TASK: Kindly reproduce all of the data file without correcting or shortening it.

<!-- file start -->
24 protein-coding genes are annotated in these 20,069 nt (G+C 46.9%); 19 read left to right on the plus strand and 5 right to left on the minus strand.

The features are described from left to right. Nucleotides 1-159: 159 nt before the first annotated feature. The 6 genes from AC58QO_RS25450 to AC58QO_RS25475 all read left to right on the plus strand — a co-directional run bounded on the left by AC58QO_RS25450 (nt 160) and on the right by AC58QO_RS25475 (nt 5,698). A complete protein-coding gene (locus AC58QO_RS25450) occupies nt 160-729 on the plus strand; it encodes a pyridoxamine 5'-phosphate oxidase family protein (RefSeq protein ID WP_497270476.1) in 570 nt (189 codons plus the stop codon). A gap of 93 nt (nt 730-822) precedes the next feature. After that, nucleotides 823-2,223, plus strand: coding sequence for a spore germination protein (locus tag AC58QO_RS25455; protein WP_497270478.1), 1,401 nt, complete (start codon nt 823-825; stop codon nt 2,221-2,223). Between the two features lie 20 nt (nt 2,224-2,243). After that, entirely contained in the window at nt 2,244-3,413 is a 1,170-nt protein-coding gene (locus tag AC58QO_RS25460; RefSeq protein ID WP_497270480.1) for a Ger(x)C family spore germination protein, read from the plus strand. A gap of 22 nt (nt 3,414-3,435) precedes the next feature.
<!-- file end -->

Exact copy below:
24 protein-coding genes are annotated in these 20,069 nt (G+C 46.9%); 19 read left to right on the plus strand and 5 right to left on the minus strand.

The features are described from left to right. Nucleotides 1-159: 159 nt before the first annotated feature. The 6 genes from AC58QO_RS25450 to AC58QO_RS25475 all read left to right on the plus strand — a co-directional run bounded on the left by AC58QO_RS25450 (nt 160) and on the right by AC58QO_RS25475 (nt 5,698). A complete protein-coding gene (locus AC58QO_RS25450) occupies nt 160-729 on the plus strand; it encodes a pyridoxamine 5'-phosphate oxidase family protein (RefSeq protein ID WP_497270476.1) in 570 nt (189 codons plus the stop codon). A gap of 93 nt (nt 730-822) precedes the next feature. After that, nucleotides 823-2,223, plus strand: coding sequence for a spore germination protein (locus tag AC58QO_RS25455; protein WP_497270478.1), 1,401 nt, complete (start codon nt 823-825; stop codon nt 2,221-2,223). Between the two features lie 20 nt (nt 2,224-2,243). After that, entirely contained in the window at nt 2,244-3,413 is a 1,170-nt protein-coding gene (locus tag AC58QO_RS25460; RefSeq protein ID WP_497270480.1) for a Ger(x)C family spore germination protein, read from the plus strand. A gap of 22 nt (nt 3,414-3,435) precedes the next feature.